KAWARTHA LAKES-A three-point plan for an expanded Rural Transportation System was unveiled today in Omemee.
The Rural Transportation Working Group along with the Poverty Reduction Roundtable presented the plan after a number of meetings, including public consultation and a transportation summit held in Fenelon Falls in the summer.
“What I’m really excited about the plan we’ve put together is that it was generated by local residents” said Mike Perry, Rural Transportation Working Group.
Perry says they began the process by looking at the needs. “Often when considering transportation we tend to start with an infrastructure idea first, lets get some buses, we should get this we should have that,” Perry stated. “Instead we began with a needs approach, what is the need, employment, getting to work is a need, shopping is a need getting to medical appointments is as expressed need and then looked at what infrastructure would be best, the most affordable and doable for the plan.”
The first point in the plan calls for using the existing student shuttle at Fleming College in Lindsay. Use of the shuttle would be expanded to include transportation for local workers, job seekers,those taking training courses and patients with medical appointments. The shuttle will run from Peterborough to Lindsay and back during work hours and link to Greyhound Bus Lines, VIA Rail and Go Transit in Peterborough. The service would be provided by Auto Campeau and would cost about $130,000 a year.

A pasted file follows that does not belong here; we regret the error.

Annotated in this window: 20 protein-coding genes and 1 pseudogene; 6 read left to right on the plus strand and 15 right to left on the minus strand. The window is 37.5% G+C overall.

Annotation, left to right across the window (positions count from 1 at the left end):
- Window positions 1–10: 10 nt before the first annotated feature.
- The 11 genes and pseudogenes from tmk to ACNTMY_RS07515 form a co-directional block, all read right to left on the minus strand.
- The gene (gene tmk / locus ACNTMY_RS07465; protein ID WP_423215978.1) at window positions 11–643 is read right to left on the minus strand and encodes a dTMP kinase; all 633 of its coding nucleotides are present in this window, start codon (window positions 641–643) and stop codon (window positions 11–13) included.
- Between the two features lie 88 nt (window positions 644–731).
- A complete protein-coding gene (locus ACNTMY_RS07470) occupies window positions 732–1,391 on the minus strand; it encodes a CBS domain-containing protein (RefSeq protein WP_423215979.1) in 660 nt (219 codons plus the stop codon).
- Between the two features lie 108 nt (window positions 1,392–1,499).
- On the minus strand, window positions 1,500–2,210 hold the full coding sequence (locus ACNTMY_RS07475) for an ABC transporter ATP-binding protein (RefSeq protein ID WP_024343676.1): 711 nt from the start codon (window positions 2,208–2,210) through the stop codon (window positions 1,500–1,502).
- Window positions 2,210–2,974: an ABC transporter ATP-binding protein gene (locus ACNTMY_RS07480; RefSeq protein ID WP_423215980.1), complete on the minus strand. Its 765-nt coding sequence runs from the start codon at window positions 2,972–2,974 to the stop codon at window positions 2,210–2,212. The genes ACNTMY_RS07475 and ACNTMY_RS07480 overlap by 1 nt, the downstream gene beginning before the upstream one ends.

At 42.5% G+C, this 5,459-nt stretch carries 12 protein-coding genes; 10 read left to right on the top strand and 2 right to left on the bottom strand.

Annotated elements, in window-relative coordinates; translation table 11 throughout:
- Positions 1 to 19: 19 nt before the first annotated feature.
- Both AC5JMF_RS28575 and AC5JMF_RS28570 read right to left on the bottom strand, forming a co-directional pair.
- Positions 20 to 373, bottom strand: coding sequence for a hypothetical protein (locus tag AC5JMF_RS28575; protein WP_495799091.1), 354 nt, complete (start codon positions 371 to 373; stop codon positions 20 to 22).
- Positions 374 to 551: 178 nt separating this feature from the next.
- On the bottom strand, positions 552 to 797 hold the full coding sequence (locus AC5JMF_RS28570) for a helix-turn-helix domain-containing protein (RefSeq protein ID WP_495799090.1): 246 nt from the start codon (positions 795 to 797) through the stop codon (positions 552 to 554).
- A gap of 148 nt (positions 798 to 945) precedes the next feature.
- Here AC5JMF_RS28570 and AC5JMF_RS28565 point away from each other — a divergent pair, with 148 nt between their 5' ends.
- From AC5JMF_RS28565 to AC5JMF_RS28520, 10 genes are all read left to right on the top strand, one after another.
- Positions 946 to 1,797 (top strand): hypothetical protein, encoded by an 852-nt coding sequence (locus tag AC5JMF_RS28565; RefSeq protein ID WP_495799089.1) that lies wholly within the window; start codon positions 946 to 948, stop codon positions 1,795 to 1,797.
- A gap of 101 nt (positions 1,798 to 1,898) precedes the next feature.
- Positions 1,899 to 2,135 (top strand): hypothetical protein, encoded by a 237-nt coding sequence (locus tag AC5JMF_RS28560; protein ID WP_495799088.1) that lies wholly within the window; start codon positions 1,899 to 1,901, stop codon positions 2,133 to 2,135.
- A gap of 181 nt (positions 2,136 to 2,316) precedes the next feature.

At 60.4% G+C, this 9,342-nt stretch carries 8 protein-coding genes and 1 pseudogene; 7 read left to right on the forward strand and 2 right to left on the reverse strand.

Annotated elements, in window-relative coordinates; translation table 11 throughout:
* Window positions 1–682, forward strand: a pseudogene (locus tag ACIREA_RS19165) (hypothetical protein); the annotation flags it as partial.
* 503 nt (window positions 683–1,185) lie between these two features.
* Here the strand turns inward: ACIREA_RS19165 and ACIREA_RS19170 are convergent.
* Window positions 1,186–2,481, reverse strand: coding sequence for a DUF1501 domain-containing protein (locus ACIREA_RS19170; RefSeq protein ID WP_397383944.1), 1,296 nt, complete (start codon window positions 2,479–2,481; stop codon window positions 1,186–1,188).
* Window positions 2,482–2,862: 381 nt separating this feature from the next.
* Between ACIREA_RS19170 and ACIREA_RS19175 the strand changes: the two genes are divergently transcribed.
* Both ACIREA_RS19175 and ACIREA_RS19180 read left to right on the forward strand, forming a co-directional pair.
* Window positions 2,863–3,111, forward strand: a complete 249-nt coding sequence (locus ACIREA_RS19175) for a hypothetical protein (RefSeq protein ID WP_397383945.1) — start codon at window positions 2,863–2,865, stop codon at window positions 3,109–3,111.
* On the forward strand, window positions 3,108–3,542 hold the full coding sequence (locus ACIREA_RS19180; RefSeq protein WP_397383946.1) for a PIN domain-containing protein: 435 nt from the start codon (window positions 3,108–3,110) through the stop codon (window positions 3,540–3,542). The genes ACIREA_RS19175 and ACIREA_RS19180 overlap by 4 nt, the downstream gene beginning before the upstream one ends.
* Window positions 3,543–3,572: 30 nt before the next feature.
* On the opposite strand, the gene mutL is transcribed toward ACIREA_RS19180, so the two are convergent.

Point two would be a weekday shopping bus with one or two school buses running an Omemee-Norland-Pontypool circuit including stops in Dunsford, Bobcaygeon, Fenelon Falls, Burnt River, Coboconk, Woodville, Little Britain and Lindsay. It would run one or two days a week. Student Transportation services would be the service provider at a cost of $43,780 to $84,560 a year depending on the number of buses and the schedule.
A “Ride Kawartha Lakes” shuttle bus completes the plan. It would be a return to the daily rural routes shuttle bus that previously ran in the city. This would cost about $256,000 a year. “The goal would be to blow this up and three years from now have multiple shuttles running” Perry said. This transit system would be partially covered by fares and could receive some “gas tax” funds and local sponsors.
“This is an expanded plan to build on what’s already existing and to avoid duplication.”
All three points in the plan could be funded through various grants.All three points in the plan could be funded through various grants, rider fares, advertising and possibly community-building donors. Local Chambers of Commerce have started to examine the plan.
The group is just starting to put the grant proposals together and they put out a call to action asking local residents to volunteer their time or expertise in helping make the plan a reality. Contact Jessica Knot at [email protected] if you can help.